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After a two-year battle against five police forces and the regulator dealing with freedom of information, Netpol has secured an important victory for greater transparency of the government’s ‘counter-radicalisation’ strategy, Prevent.

After intervening in a legal action brought by Netpol at the Information Rights Tribunal over the refusal by police forces to publish this material, the Home Office has now been forced to concede that continued secrecy is untenable after tens of thousands of people have taken part in the training.

As a result, the Home Office WRAP training materials, along with local versions provided to Netpol by Greater Manchester Police and Merseyside Police, are now public documents and available to download:

Home Office – Facilitators Workbook [  1.5 Mb]
Home Office – Full Workshop Script [  212 kB]

Greater Manchester Police – WRAP training slides [  5 Mb]

Merseyside Police – WRAP training slides [  572 kB]



In the autumn of 2015, we were given an audio recording made by a participant at a WRAP training event in the north-west region of England. It provides concrete evidence (at 1m 56) that counter-terrorism officers in the North West were linking anti-fracking protests to “domestic extremism” and making unsubstantiated claims about campaigners who took part in protests the previous year in Salford.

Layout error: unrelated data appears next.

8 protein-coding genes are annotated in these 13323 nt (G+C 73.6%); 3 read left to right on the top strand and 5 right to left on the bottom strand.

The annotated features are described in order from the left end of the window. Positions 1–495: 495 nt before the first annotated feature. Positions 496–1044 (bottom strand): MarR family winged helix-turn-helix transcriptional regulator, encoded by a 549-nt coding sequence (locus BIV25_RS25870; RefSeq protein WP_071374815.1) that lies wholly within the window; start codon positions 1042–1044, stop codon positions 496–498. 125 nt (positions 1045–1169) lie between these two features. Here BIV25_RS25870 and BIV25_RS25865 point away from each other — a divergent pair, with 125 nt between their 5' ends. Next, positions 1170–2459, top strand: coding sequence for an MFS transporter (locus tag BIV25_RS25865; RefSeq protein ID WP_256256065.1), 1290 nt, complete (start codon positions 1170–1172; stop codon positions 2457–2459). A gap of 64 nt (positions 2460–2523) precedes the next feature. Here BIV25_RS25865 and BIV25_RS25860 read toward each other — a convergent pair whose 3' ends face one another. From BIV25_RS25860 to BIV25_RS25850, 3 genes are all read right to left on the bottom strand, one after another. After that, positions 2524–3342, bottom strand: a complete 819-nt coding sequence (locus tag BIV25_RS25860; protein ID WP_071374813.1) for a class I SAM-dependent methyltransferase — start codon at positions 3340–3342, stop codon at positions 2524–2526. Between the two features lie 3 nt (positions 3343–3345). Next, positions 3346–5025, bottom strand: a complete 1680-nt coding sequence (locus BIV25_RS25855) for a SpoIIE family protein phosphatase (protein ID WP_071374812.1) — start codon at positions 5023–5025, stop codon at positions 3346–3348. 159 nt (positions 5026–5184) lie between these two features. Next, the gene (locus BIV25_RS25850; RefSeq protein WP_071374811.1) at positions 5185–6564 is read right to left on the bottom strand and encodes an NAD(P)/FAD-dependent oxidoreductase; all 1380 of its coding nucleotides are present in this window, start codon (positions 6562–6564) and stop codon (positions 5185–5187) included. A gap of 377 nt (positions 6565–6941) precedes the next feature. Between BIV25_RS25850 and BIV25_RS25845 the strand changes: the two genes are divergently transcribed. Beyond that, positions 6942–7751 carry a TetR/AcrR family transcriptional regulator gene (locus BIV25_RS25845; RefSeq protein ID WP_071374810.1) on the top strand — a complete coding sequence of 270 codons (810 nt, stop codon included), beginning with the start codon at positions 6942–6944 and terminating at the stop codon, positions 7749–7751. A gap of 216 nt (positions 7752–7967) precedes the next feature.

Campaigners have vigorously contested such allegations and the inclusion of anti-fracking protests in WRAP training seemed like a political judgement intended to undermine and remove the legitimacy of their opinions and activities.

Without further information, we were unable to corroborate whether the details revealed in the WRAP training audio was an isolated incident or whether it reflected a wider pattern of targeting opposition to fracking as a potential “extremist” threat.

In order to safeguard and protect the anonymity of the person who had shared the recording, we decided therefore to submit identical Freedom of Information requests to all five of the English police forces (excluding the Isle of Man) that make up the North West Counter Terrorism Unit.

We asked for the standard presentation that officers were delivering and clarification on the examples of ‘domestic extremism’ that they highlighted when talking to participants (not simply ‘left-wing extremism’ or ‘right-wing extremism’ but the specific examples of campaigns or groups), during training held since January 2015.

Netpol made a formal complaint to the Information Commissioner’s Office (ICO) in June 2016, after all five forces had rejected these requests on the grounds of ‘national security’ and ‘law enforcement’.

In five, near-identical Decision Notices issued in November 2016, however, the Information Commissioner rejected our complaint.

Despite the general principle that public bodies are “motive blind” when releasing information, the Commissioner accepted arguments from each force that “disclosure could lead to groups or individuals who could be characterised as having an ‘anti-Prevent’ agenda, seeking to discredit or undermine the training materials”. In an extraordinary statement, she added: